Help arrives in India
India's government has sweetened its upstream terms, hoping to spur much more activity
India needs its own upstream to produce more energy. Companies are willing and now the government thinks it has struck a formula to spur the investment.
Domestic firms still dominate. Oil and Natural Gas Corporation (ONGC), plus another government-run explorer, Oil India Limited (Oil), have been stalwarts, while private-sector firms Reliance Industries (RIL) and Cairn Energy bite at their heels.
But, so far, their best efforts haven't been sufficient to keep a hefty import bill from rising still further—about four-fifths of the oil and gas India consumes is extracted abroad. The Directorate General of Hydrocarbons (DGH), the regulatory division of the Ministry of Petroleum and Natural Gas, says total crude output in fiscal year 2015-16 was 36.95m tonnes (about 0.74m barrels a day)—69% sourced from the so-called nomination regime—typically fields entrusted to state firms—and 31% from production-sharing contracts. Natural gas production was 32.249bn cubic metres, dominated again from the nominated contracts.
Reserves, though, are nothing to sniff at. Crude oil deposits, reckons the DGH, amount to more than 5bn barrels—Asia's second-biggest endowment—and gas around 1.2 trillion cm, according to BP. Now India needs more exploration.
But there is progress. The National Data Repository (NDR) project, a recently formed government body to compile upstream data, is in an advanced stage of completion. Producers are getting busy. In financial year 2017, ONGC made 23 hydrocarbon discoveries, adding reserves of 65m tonnes of oil equivalent.
ONGC says it will start producing from blocks in the Krishna Godavari basin (KG-DWN-98/2) and Ratna and R-Series oilfields offshore Mumbai by 2019. Coal-bed methane blocks in Jharkhand State should be on stream by 2020. The Daman offshore fields, now producing, will be ramped up next year. It means that, after more than a decade of fairly static output, ONGC expects to increase gas production by nearly 30% over the next three-four years—a return on investment of around $11bn.
More is coming. The firm says it will invest Rs50bn ($0.78bn) drilling new wells, installing a new platform, and exploring to extract more gas from the Bassein (or Vasai) gasfield in the Arabian Sea. Bassein, 80km offshore Mumbai, now produces 24m cm a day.
The real gains could be made elsewhere. India has 26 sedimentary basins spanning more than 3m square kms—about 1.35m of which is in deep water. So the scantily explored offshore, thought to hold more than half the country's known reserves, offers promise. Most recoverable reserves are found in India's west, near Mumbai but also onshore in Gujarat. The Assam-Arakan Basin, in the northeast, which is already producing, holds about 22% of the reserves.
The private sector is gaining some verve. Cairn India already produces about 150,000 b/d from the Rajasthan block in northwest India, though the government wants the assets there to yield 300,000 b/d. RIL, along with joint venture partner BP, recently announced plans to invest another $6bn in gasfields in Krishna Godavari.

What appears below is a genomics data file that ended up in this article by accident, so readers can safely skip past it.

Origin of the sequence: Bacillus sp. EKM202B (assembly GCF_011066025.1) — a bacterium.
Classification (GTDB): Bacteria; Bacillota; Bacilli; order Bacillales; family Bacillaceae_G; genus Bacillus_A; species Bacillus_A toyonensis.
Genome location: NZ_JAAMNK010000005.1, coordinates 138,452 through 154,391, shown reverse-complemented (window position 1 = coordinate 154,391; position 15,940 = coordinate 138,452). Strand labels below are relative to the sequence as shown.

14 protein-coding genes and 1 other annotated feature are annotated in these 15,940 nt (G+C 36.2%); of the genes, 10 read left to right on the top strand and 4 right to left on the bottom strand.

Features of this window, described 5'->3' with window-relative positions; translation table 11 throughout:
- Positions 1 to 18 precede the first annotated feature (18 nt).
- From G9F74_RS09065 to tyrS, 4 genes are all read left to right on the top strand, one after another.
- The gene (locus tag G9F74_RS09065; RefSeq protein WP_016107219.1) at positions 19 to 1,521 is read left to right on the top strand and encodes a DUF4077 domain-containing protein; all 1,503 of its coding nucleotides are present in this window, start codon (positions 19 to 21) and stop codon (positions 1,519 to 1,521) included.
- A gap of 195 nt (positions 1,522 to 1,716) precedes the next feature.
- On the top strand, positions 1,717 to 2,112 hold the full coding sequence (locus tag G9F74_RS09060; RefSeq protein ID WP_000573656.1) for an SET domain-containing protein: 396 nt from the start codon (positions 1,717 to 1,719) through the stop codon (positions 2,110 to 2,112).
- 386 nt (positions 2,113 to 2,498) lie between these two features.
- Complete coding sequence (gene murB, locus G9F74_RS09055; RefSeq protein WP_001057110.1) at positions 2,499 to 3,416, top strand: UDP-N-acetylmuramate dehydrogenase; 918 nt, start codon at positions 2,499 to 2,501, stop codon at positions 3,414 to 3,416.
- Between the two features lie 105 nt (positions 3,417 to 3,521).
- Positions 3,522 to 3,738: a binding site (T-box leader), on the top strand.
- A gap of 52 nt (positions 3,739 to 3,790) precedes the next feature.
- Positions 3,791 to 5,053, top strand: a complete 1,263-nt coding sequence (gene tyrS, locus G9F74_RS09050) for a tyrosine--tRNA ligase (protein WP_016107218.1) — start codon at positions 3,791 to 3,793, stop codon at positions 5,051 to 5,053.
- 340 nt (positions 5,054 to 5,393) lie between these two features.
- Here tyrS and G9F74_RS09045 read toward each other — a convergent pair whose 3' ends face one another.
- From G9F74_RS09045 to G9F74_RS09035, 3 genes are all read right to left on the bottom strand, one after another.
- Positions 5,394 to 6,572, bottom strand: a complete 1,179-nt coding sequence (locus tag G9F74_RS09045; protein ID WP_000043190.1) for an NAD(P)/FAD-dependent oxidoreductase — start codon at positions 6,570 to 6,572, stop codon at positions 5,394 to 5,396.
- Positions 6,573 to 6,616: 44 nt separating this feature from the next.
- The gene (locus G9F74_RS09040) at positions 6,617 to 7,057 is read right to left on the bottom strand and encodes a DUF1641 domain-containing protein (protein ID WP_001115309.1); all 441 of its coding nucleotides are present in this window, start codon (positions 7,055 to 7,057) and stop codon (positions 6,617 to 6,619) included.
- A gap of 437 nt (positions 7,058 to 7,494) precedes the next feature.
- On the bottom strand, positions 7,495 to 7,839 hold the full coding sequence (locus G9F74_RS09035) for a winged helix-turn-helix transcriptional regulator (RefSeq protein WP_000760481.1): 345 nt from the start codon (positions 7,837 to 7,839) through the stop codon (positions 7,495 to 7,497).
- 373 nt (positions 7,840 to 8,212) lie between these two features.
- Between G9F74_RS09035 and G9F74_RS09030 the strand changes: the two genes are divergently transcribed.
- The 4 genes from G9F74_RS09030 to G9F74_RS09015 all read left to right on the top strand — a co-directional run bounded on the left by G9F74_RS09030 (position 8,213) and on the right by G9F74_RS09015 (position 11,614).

More heavy spending will be necessary. To plug its supply-demand gap with home-grown energy, India wants $25bn in investment in the next few years—a cornerstone of a strategy that aims to reduce imports by 10% by 2022.
Reforms to the investment regime should offer some assistance. Last year, the government replacing the New Exploration & Licensing Policy, with the Hydrocarbon Exploration Licensing Policy, designed to speed up the approvals process and sweeten the terms for investors. It also introduced the Discovered Small Fields (DSF) policy, Uniform Licensing policy and a new revenue-sharing mechanism for future upstream contracts.
Alay Patel, an India analyst for Wood Mackenzie, says the changes are welcome. "The manner in which the DSF-1 contracts proceed will be a good road test for the various new policy initiatives in the sector, like Help. These are targeted to some extent towards reducing bureaucracy, which was a big hindrance in the past." Geological uncertainties remain, says Patel, "and it is really important to attract companies who are willing to take on these risks."
Alongside the revamps to upstream policy, the government is also planning to incentivise the use of biofuels. It's another effort to curb imports—though previous initiatives have had mixed success.
For all the government's efforts to stimulate more upstream activity, the producers still want more. ONGC has lobbied for liberalisation of gas pricing, which it thinks will spur more supply and open up a new sedimentary basin. Patel says the government could also offer incentives for enhanced and improved oil recovery—essential in a country where many producing fields are now so mature. Also critical, will be India's efforts to diversify its operator mix: more foreign firms are needed.